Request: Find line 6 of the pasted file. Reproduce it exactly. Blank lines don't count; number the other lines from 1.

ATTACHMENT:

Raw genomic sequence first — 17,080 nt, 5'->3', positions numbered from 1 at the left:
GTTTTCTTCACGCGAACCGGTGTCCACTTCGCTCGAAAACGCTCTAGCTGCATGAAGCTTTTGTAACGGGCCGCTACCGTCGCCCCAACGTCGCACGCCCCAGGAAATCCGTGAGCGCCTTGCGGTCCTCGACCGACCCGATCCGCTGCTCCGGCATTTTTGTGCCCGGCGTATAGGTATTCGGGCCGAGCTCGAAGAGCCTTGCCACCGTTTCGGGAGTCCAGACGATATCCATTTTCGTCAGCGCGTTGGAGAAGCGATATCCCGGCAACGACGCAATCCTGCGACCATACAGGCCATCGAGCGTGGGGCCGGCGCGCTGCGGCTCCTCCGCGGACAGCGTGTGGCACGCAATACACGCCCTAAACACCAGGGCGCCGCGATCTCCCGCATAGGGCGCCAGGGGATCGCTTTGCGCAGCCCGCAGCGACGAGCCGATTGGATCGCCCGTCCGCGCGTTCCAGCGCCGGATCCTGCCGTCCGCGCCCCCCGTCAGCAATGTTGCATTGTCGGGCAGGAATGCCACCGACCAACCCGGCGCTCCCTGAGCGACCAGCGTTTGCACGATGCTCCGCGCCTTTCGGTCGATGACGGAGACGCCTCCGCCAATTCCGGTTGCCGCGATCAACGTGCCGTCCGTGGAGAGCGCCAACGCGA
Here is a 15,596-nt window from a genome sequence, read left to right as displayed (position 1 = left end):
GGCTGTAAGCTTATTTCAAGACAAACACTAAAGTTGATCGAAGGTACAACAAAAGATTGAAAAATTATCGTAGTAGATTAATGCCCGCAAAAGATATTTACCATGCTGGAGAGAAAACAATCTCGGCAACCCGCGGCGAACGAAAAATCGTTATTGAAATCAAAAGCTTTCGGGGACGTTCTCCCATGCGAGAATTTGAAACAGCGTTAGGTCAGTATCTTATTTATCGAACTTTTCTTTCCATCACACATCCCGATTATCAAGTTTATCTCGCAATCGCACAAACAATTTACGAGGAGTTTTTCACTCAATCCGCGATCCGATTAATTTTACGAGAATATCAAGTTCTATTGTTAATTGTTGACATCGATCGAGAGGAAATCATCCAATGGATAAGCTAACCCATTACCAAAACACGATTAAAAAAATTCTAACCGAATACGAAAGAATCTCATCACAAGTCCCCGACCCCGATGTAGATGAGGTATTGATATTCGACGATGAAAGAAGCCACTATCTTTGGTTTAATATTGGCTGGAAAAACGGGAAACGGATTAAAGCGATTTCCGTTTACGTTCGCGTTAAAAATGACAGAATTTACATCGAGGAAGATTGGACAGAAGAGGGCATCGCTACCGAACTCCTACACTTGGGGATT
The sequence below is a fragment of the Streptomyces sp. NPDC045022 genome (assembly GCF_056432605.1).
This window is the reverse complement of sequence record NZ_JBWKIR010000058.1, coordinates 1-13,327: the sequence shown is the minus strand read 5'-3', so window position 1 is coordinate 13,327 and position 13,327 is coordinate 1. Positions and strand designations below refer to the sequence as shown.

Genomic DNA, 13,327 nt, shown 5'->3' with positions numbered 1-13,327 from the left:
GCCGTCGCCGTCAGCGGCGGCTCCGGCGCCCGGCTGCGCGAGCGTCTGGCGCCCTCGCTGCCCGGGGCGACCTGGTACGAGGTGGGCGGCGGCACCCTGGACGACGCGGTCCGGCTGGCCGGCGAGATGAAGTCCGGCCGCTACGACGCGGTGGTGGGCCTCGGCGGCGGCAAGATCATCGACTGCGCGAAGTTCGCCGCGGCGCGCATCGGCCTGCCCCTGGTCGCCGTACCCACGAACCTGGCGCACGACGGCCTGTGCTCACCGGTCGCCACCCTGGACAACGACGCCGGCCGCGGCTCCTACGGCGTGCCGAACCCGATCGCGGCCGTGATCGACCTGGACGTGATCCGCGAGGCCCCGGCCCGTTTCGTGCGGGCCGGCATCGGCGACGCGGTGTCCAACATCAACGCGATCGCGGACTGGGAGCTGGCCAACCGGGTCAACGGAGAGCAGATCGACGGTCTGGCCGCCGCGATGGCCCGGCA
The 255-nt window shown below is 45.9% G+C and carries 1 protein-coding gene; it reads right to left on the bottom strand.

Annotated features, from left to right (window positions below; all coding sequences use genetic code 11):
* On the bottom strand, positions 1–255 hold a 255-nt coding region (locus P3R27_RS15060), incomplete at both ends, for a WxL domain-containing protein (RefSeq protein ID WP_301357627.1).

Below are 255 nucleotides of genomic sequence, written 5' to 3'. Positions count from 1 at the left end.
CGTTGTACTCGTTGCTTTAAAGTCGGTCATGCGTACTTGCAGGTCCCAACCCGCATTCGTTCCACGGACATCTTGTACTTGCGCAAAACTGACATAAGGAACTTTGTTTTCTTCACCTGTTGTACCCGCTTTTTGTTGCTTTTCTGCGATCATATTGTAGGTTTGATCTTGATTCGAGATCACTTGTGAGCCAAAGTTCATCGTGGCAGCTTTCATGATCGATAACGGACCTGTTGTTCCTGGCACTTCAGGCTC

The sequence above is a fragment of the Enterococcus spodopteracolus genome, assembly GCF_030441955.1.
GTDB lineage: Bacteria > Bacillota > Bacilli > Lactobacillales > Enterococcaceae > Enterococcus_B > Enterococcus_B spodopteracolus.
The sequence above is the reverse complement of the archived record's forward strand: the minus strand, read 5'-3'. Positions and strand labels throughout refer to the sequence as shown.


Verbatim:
This window is the reverse complement of sequence record NZ_JBWKIR010000058.1, coordinates 1-13,327: the sequence shown is the minus strand read 5'-3', so window position 1 is coordinate 13,327 and position 13,327 is coordinate 1. Positions and strand designations below refer to the sequence as shown.